The thing that attracted me to the ICL8038 was its sine-wave shaper applied internally to the triangle wave output. That allowed for reasonably good-sounding musical notes... one at a time of course. The key to the design was getting the phase-lock loop to track quickly to changes in note selection, which could be problematical for very low frequency audio tones. Phase lock loop circuits are plentiful on the Internet, and so are triangle-to-sine-wave converter circuits. But designing a linear VCO for musical notes requires more precision than most folks are capable of mustering. And, temperature compensation not withstanding, it won't stay in tune. If you use a crystal oscillator and divide its frequency properly, then phase-lock the VCO to the divided frequency, it will stay in tune, last a long time, cost a little, do a lot. Too bad you eschew a hybrid digital/analog approach.

Lots of design idea links at this Google results page.
 

(*steve*)

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The only thing I can think of is a constant current source controlled by the "linear" voltage. This could be used to charge a capacitor. If the discharge is sufficiently rapid, the frequency would be fairly linearly related to charge current.

You would get a sawtooth or square wave output

If you could both charge and discharge with the constant current you could get a triangular waveform.
 

george2525

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the ICL8038 is actually available and cheap. looks interesting but i think ill have to start from scratch. I like the idea though and will bear it in mind.

Can someone tell me why the circuit I posted will not be any good?

in simulation it works pretty well but i havnt built it yet
 

(*steve*)

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yeah, sure. Give it a go. It essentially matches my suggestion of a constant current charge/discharge of a capacitor.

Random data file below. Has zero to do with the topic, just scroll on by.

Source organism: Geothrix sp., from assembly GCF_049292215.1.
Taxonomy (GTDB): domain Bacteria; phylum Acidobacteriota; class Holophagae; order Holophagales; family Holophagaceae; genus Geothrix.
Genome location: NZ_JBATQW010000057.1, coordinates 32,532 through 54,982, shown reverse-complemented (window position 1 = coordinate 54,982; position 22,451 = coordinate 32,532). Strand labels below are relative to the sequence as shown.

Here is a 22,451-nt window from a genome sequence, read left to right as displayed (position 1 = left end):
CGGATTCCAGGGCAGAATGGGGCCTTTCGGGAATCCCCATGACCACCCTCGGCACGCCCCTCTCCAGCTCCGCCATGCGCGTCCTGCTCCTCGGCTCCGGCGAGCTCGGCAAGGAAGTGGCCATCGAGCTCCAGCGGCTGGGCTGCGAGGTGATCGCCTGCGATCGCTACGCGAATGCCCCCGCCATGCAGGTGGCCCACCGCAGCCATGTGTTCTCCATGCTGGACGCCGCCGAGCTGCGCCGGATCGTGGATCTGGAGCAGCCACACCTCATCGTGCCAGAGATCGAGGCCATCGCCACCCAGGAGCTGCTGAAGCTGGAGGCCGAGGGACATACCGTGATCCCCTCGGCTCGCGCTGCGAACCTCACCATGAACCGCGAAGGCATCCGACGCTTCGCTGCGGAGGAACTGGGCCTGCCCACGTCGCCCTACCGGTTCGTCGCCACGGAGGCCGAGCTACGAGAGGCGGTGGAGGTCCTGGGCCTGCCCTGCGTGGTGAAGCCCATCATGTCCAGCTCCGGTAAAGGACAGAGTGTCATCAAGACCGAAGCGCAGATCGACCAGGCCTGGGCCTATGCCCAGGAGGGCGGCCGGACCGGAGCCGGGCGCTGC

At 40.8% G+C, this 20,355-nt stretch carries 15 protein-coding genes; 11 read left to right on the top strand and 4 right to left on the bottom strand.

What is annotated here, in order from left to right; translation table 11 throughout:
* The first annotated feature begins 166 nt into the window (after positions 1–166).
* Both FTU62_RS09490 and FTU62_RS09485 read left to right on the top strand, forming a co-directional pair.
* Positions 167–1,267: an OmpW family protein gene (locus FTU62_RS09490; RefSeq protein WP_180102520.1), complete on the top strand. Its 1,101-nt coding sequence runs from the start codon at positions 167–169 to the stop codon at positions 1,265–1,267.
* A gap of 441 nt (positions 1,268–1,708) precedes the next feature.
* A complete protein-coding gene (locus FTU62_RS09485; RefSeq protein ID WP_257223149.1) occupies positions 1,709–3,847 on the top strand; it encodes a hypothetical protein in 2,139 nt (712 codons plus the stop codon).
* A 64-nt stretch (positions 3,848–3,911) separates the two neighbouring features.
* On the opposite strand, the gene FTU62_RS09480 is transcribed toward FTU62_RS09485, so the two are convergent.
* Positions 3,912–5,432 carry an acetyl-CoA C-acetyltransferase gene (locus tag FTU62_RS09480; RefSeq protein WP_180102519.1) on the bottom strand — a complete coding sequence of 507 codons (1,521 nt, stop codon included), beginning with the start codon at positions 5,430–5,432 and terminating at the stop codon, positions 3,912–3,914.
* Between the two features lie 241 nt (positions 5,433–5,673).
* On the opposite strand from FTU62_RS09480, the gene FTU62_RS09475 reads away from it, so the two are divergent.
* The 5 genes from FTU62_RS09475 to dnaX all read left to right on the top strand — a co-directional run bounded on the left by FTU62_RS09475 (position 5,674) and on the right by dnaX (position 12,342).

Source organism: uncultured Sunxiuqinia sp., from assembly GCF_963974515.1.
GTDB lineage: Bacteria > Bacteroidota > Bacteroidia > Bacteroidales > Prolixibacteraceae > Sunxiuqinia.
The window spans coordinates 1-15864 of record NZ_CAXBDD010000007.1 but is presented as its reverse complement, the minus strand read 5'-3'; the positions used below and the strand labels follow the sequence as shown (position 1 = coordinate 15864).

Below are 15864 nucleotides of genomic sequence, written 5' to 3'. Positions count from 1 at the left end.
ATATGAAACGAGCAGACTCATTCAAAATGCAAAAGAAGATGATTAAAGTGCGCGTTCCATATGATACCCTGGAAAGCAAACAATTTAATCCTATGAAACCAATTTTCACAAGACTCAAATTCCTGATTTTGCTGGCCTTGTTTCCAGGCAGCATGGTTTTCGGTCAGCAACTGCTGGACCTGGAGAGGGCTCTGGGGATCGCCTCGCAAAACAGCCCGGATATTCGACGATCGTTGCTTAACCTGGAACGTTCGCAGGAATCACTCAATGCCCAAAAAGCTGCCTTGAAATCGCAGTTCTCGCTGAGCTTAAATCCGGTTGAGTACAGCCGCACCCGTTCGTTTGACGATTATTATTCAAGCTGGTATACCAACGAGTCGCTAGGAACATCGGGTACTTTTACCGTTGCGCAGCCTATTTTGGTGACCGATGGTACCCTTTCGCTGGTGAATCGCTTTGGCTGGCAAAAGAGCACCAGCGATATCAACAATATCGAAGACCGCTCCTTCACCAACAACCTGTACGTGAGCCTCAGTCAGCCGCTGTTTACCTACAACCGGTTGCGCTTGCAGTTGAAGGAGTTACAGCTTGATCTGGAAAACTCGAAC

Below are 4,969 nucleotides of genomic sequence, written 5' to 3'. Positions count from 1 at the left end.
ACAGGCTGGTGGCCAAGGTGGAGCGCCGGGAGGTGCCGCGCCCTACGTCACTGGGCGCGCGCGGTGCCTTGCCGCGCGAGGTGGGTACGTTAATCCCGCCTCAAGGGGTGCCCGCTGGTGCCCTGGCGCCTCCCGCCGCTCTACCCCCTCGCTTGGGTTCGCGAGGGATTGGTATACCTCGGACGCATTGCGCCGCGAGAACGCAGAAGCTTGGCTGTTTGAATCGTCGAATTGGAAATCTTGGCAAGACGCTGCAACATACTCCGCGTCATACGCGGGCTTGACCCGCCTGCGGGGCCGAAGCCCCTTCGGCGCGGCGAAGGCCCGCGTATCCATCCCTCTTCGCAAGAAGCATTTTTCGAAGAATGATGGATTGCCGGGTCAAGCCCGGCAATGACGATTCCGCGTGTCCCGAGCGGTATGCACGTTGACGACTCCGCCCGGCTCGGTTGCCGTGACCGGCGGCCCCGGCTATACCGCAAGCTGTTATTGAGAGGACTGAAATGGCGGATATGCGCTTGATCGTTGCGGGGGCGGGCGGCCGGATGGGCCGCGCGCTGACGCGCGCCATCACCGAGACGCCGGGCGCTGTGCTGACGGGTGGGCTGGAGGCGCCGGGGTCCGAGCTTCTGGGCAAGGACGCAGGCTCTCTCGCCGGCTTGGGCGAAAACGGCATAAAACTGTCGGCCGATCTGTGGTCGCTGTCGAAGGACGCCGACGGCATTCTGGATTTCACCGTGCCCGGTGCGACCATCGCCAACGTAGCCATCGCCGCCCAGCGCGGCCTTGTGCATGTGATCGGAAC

hevans1944

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The only thing I can think of is a constant current source controlled by the "linear" voltage. This could be used to charge a capacitor. If the discharge is sufficiently rapid, the frequency would be fairly linearly related to charge current.

You would get a sawtooth or square wave output

If you could both charge and discharge with the constant current you could get a triangular waveform.
That is exactly what the posted circuit tries to do. There are many sources of "error" that will affect the linearity, but in principle it works perfectly. The op-amps selected are good for this application: very high input impedance, low bias currents, decent slew rates, yada, yada, yada. If I were the OP, I would go ahead and build this circuit and compare its performance against the Multisim simulation. This is an excellent demonstration of the usefulness (or not) of simulation versus the real deal, especially since the only criterion for success is the actual frequency output versus voltage input, and that is easily measured (and perhaps trimmed on a note-by-note basis). Everyone should recall the origin of SPICE simulation. An entire generation of analog engineers used it to successfully design analog integrated circuits.
 

george2525

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The op-amps selected are good for this application: very high input impedance, low bias currents, decent slew rates, yada, yada, yada. successfully design analog integrated circuits.

I was going to use TL072's or even LM6142's my supply must be +/-6V. id be interested in your opinion on these. the TL072 seems the best bet to me

Also the circuit above is all positive output. not realy sure why they made it like that. Im guessing the speaker wont like that very much so I was going to use a dual supply and stick a capacitor on the triangle output. This leaves the triangle amplitude much less than the square but it does work in the software. maybe just amplify the triangle a bit later. All this does it make the 150 into 75 in the formula. Then im lowering the cap value to increase the frequency for my range. does that all sound sensible enough? Not trying to be a pain in the ass, just save some time where I can!